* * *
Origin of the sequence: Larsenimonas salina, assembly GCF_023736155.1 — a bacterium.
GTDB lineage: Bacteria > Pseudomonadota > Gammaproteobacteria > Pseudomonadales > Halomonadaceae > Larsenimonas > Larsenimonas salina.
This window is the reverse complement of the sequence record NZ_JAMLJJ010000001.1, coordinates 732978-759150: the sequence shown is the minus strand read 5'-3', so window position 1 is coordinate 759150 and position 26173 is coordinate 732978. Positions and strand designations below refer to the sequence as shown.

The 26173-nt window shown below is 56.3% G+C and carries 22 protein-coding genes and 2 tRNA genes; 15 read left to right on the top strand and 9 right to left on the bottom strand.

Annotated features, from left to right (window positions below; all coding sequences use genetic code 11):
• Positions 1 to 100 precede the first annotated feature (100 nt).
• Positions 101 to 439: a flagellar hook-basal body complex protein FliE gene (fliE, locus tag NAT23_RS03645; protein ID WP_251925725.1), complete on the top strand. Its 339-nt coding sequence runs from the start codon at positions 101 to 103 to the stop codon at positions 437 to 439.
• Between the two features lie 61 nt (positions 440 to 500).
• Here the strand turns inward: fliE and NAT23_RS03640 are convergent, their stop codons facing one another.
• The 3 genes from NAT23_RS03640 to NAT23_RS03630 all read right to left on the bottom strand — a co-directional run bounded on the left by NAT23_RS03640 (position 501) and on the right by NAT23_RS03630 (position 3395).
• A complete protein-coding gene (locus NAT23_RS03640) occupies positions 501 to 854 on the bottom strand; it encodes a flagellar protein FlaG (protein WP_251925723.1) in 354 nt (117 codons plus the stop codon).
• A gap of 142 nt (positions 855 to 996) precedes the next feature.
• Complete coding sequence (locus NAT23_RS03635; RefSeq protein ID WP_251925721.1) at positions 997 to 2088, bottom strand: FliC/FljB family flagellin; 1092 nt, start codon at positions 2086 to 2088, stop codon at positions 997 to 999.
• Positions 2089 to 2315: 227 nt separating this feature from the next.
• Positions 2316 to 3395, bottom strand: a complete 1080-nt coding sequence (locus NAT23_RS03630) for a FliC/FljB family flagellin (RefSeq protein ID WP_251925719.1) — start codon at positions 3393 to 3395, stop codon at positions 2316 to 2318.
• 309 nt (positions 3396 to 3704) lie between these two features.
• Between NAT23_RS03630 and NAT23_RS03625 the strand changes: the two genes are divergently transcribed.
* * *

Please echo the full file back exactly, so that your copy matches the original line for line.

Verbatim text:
Origin of the sequence: Larsenimonas salina, assembly GCF_023736155.1 — a bacterium.
GTDB lineage: Bacteria > Pseudomonadota > Gammaproteobacteria > Pseudomonadales > Halomonadaceae > Larsenimonas > Larsenimonas salina.
This window is the reverse complement of the sequence record NZ_JAMLJJ010000001.1, coordinates 732978-759150: the sequence shown is the minus strand read 5'-3', so window position 1 is coordinate 759150 and position 26173 is coordinate 732978. Positions and strand designations below refer to the sequence as shown.

The 26173-nt window shown below is 56.3% G+C and carries 22 protein-coding genes and 2 tRNA genes; 15 read left to right on the top strand and 9 right to left on the bottom strand.

Annotated features, from left to right (window positions below; all coding sequences use genetic code 11):
• Positions 1 to 100 precede the first annotated feature (100 nt).
• Positions 101 to 439: a flagellar hook-basal body complex protein FliE gene (fliE, locus tag NAT23_RS03645; protein ID WP_251925725.1), complete on the top strand. Its 339-nt coding sequence runs from the start codon at positions 101 to 103 to the stop codon at positions 437 to 439.
• Between the two features lie 61 nt (positions 440 to 500).
• Here the strand turns inward: fliE and NAT23_RS03640 are convergent, their stop codons facing one another.
• The 3 genes from NAT23_RS03640 to NAT23_RS03630 all read right to left on the bottom strand — a co-directional run bounded on the left by NAT23_RS03640 (position 501) and on the right by NAT23_RS03630 (position 3395).
• A complete protein-coding gene (locus NAT23_RS03640) occupies positions 501 to 854 on the bottom strand; it encodes a flagellar protein FlaG (protein WP_251925723.1) in 354 nt (117 codons plus the stop codon).
• A gap of 142 nt (positions 855 to 996) precedes the next feature.
• Complete coding sequence (locus NAT23_RS03635; RefSeq protein ID WP_251925721.1) at positions 997 to 2088, bottom strand: FliC/FljB family flagellin; 1092 nt, start codon at positions 2086 to 2088, stop codon at positions 997 to 999.
• Positions 2089 to 2315: 227 nt separating this feature from the next.
• Positions 2316 to 3395, bottom strand: a complete 1080-nt coding sequence (locus NAT23_RS03630) for a FliC/FljB family flagellin (RefSeq protein ID WP_251925719.1) — start codon at positions 3393 to 3395, stop codon at positions 2316 to 2318.
• 309 nt (positions 3396 to 3704) lie between these two features.
• Between NAT23_RS03630 and NAT23_RS03625 the strand changes: the two genes are divergently transcribed.